New research from the University of Cambridge debunks the popular media portrayal of the unmotivated and apathetic marijuana consumer.
As reported in The Guardian, the study was published in the August 24th issue of the International Journal of Neuropsychopharmacology.
Researchers studied 274 teens and adults who professed to using marijuana at least weekly and up to four days per week for the three months leading up to the study. By contrast, researchers also studied a control group of individuals who were not consumers of cannabis.
Study participants from both groups completed questionnaires designed to measure both apathy and adhedonia, or the inability to feel pleasure. Researchers found that the regular cannabis users scored slightly lower on adhedonia. With regards to motivation, or apathy, researchers found no difference in scores for those who used cannabis regularly as compared with those who did not.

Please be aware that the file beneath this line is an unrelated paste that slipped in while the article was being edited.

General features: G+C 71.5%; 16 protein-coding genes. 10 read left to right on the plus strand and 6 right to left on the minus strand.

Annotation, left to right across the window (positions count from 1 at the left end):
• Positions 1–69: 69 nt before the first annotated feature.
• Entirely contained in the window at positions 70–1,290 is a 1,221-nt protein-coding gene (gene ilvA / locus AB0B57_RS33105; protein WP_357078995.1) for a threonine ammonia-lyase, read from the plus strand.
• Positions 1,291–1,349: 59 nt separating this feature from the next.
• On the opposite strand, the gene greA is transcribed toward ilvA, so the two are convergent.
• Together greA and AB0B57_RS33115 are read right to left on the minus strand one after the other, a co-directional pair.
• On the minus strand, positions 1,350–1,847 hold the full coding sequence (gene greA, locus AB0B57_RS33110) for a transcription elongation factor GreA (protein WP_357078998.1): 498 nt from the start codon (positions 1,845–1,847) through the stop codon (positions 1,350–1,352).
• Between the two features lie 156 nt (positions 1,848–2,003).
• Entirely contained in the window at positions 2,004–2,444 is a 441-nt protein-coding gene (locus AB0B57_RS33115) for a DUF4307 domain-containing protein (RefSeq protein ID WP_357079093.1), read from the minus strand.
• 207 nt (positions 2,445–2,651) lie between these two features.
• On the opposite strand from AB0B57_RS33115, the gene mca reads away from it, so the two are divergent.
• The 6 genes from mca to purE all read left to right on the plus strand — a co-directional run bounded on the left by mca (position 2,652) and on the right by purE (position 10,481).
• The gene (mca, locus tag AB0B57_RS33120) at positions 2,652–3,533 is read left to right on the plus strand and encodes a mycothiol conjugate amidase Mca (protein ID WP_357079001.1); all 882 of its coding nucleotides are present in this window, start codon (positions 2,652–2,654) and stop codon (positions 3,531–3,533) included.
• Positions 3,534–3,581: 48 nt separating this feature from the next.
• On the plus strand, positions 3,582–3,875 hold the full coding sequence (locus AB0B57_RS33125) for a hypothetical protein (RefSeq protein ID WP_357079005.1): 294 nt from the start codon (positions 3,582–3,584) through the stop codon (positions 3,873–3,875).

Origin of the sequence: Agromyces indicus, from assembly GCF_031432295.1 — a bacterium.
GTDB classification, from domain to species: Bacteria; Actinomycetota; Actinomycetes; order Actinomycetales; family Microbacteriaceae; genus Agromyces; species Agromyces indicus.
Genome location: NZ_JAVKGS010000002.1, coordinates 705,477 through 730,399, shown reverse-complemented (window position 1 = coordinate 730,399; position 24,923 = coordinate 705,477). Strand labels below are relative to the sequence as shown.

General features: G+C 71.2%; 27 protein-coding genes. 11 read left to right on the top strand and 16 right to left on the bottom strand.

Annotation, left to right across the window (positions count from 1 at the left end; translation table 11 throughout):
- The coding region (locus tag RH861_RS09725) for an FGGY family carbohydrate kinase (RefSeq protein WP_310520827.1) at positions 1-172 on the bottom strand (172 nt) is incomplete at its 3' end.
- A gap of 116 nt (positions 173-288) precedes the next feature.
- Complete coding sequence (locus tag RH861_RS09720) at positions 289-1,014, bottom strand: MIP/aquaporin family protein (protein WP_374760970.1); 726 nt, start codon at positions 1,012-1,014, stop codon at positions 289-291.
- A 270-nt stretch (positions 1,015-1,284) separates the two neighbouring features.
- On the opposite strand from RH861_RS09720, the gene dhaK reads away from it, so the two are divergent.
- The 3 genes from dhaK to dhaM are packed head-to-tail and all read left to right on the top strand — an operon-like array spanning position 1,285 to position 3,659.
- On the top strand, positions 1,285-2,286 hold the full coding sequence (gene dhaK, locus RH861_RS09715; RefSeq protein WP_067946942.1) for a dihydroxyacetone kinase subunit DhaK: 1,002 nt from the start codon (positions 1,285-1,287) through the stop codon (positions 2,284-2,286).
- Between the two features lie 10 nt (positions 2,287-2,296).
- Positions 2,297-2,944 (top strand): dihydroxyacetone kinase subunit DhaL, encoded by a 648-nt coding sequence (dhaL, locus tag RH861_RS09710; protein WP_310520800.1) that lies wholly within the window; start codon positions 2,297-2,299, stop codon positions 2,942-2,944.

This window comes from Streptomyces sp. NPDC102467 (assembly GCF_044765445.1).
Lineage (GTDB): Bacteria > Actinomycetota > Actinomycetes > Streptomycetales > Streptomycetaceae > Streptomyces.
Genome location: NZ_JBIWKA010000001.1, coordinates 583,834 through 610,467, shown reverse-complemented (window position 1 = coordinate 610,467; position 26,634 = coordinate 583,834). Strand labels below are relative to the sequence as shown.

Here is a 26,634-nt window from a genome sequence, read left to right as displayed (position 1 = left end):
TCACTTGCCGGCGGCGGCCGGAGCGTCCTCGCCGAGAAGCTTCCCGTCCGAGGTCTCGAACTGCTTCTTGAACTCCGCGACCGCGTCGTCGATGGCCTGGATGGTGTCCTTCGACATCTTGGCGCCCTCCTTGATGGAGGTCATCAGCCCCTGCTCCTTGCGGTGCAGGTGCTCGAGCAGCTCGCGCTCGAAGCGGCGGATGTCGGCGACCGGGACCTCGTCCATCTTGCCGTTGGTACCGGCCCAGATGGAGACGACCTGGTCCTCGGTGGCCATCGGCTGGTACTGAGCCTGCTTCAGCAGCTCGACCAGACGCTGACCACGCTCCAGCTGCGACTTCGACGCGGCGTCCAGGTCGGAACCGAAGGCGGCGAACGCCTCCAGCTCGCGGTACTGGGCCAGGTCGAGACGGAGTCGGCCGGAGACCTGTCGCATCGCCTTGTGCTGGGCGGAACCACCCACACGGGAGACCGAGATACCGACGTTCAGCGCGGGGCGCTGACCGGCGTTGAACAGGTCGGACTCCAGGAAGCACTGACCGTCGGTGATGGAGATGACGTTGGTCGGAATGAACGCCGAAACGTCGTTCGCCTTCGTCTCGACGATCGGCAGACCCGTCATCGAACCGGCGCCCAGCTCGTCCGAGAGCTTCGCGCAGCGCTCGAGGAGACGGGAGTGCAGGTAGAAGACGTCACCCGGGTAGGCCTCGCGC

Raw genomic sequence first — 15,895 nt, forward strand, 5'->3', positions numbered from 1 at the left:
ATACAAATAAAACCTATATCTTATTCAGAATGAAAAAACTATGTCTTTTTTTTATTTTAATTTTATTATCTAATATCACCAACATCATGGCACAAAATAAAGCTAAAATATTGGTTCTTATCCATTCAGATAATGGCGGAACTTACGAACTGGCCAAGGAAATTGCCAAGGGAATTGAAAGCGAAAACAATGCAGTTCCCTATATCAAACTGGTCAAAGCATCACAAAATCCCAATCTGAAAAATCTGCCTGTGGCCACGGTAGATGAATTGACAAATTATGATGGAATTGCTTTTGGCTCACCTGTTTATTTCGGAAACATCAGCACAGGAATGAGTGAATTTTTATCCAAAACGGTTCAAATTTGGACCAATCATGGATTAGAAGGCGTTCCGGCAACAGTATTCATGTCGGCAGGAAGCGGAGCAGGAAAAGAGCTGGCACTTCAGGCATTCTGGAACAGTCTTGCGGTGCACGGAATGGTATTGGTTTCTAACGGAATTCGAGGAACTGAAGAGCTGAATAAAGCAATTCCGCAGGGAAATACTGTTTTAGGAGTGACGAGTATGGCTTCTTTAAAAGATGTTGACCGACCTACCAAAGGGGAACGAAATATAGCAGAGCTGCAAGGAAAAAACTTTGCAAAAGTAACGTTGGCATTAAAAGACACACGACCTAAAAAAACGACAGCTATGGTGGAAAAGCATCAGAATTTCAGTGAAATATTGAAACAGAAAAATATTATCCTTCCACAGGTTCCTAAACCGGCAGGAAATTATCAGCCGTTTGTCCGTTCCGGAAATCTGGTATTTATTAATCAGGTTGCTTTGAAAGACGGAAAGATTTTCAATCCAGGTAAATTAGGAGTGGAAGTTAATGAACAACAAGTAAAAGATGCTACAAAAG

Researchers concluded that regular cannabis users experience just as much or more pleasure and are just as motivated as non-users.
The authors of the study emphasize that all participants were sober while completing the questionnaires. Future phases of the project will aim to measure whether a decline in motivation is observed while users are under the influence of cannabis.
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